Jeanne herself was in no way marked out from hergirl friends by any special accomplishments or ambition.She prided herself solely on her domestic usefulness andher skill in household work. She was intensely pious,but in no way introspective or morbid. God and Hisangels and saints were as real to her, more real indeed,than the men and women of her native village. Thethoughts of sacred things subdued her soul to anunconsciousness of self, which marks her off even fromsuch beautiful spiritual natures as Teresa and Bridgetof Sweden and Catherine of Sienna, whose habit ofmind was less simple and less humble than hers. Sheseems to have grieved long and deeply on the misfortunesof France, which was to her the only countryclaiming her allegiance. For, although geographicallyin Lorraine, Domremy was part of the French Kingdom,and its people were devotedly on the side ofthe Dauphin and the national party. The Duke ofBurgundy, who had sided with the English, had onlyone adherent in Domremy, and he was treated, afterxithe manner of good-natured peasants, with a certainhumorous toleration by the patriots of the village.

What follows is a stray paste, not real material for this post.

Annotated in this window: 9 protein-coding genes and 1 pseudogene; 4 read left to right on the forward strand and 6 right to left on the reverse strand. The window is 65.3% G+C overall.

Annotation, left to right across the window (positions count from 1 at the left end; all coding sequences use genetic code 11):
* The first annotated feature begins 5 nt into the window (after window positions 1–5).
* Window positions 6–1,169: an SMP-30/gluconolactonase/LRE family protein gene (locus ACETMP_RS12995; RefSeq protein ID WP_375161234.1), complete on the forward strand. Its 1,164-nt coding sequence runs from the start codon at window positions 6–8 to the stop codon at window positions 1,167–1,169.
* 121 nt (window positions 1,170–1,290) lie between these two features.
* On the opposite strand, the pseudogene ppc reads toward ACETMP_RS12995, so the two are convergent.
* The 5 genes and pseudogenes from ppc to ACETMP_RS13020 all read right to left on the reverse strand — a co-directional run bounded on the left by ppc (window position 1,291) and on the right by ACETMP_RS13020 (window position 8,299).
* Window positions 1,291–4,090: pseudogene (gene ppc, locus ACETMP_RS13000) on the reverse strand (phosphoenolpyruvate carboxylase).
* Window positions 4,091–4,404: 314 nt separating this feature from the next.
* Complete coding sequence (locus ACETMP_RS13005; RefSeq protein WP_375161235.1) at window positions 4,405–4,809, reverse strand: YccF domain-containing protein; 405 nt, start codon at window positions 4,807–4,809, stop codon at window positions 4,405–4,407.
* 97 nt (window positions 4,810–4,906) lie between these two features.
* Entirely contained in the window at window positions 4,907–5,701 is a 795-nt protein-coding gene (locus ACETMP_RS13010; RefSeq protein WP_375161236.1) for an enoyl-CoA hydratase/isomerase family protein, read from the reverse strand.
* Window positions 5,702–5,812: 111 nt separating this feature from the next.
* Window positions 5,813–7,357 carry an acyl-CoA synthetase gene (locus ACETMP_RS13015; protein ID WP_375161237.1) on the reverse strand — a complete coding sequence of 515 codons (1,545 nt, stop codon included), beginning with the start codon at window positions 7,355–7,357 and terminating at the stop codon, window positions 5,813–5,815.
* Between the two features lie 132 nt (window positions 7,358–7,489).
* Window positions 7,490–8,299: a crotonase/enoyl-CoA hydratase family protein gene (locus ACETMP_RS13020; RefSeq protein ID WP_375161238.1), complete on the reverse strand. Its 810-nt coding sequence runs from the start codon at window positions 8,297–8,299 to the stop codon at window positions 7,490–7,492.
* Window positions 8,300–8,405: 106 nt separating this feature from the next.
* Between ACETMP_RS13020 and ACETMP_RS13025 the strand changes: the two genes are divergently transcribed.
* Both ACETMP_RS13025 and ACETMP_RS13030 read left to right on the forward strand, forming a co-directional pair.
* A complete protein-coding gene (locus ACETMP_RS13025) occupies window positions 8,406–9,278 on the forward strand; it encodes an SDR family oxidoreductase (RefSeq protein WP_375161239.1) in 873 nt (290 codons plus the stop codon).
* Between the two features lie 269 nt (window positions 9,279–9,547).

Growing up in this atmosphere, Jeanne, who was bornon the feast of the Epiphany 1412, heard in her earliergirlhood of the sad state of her country torn asunder byfaction and treason, and presenting a very broken frontto the redoubtable armies of England, which had in thecourse of a century carried the banner of St. Georgeover all the lands from Calais to Cadiz without oncemeeting an enemy strong enough to look them in theface on a pitched field of battle.